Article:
These days, game companies and developers are monetizing their games to their full potential. It’s not enough to sell a game just once: If you don’t sell extra content, you could be leaving millions of dollars on the table.
We’re seeing this kind of upsell everywhere, including big name titles like “Assassin’s Creed: Unity” and most recently “Mortal Kombat X.”
So, why is this happening? Because it works.
It’s super effective
More likely than not, you’ve paid for an add-on in a video game. People do it all the time, for mobile games like “Candy Crush” and “Clash of Clans,” two of the top grossing apps in the App Store. People love spending money on downloadable content because they love the game and want more of it.
Personally, I’ve had a years-long addiction to “The Simpsons: Tapped Out,” and I’m constantly tempted with opportunities to buy exclusive content or get ahead in the game by paying actual dollars.
In some cases, game companies create and sell extra downloadable content out of necessity: To keep the business running, and to give customers more content for the games they like to play. But in many cases, selling extra content has been twisted.
Today’s video games have Hollywood-esque budgets — some of them, including “Grand Theft Auto 5” and “Destiny,” have hundred million-dollar budgets. But once these companies recoup their costs for making and marketing these games, they want to make a nice profit, too. These are businesses after all.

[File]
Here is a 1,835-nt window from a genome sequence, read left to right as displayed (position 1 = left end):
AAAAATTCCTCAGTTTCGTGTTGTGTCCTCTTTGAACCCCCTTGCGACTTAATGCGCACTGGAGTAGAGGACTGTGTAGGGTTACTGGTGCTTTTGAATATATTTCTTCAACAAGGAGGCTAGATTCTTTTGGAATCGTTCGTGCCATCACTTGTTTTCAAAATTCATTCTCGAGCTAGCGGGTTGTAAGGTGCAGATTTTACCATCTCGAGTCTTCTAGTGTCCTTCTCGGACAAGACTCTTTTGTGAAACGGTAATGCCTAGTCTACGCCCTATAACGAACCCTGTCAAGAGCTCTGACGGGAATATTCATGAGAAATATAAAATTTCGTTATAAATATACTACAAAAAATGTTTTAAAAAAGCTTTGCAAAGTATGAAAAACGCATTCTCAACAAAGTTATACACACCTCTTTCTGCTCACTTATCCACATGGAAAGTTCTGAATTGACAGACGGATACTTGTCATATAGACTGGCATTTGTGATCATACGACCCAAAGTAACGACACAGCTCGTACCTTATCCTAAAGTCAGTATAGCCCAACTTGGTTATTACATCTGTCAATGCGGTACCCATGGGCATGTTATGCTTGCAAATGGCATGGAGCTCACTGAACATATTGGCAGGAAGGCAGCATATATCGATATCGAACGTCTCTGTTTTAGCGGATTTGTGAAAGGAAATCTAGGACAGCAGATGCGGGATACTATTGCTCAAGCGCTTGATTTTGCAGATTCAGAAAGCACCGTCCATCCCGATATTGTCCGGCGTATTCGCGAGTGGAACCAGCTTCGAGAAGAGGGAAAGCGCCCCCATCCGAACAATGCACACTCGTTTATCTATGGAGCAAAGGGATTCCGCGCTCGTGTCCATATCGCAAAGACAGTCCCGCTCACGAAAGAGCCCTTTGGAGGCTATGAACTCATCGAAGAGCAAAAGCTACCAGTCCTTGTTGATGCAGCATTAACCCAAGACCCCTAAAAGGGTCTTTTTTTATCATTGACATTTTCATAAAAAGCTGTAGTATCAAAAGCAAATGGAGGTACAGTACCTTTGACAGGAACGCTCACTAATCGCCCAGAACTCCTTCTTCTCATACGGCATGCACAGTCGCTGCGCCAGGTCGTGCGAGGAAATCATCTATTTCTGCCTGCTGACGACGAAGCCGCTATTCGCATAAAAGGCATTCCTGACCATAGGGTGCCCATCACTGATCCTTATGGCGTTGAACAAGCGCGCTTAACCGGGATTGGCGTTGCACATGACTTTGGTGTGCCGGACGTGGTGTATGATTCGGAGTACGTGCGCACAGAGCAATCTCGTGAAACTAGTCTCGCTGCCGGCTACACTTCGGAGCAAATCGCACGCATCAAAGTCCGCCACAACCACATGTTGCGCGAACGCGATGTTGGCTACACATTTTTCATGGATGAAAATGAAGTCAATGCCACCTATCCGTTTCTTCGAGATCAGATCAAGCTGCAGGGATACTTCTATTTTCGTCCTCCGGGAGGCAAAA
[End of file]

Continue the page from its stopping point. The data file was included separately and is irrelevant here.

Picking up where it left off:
But game publishers face a few constraints: Console game prices have been locked at $US60 for a while — it’s been a longstanding fear that consumers won’t be willing to pay more than $US60 up front for a video game. And even if you sell millions of copies of your $US60 game, not all of that money goes to the game company. These companies get even less money when the game is eventually retailed at a discount. And it certainly doesn’t help that the world’s largest game retailer, GameStop, makes more than half its profits on used game sales — sales that publishers see no money from.
So, to be profitable, game companies need to milk their games for more money — but they can’t raise the price of the game itself without risking backlash from consumers. That’s where microtransactions and downloadable content come into play.
Good for business, bad for customers
In recent years, we’ve seen companies take content they have already developed for their games and put it behind a paywall, asking for $US20-$US30 to access the “season pass.” This is even happening with the newest “Star Wars” game coming later this year, “Star Wars: Battlefront.” People are criticising Electronic Arts for removing content from the original game only to sell it back later as downloadable content you have to pay for.
The problem with microtransactions and DLCs is that it makes the initial standalone game feel incomplete by default. It forces people to constantly shell out money just to play the full game they wanted to play. So while these practices work, they also hurt consumer confidence, and games in general.
Hopefully big game makers use these tactics less frequently, and people will vote with their wallets and stop paying for them.
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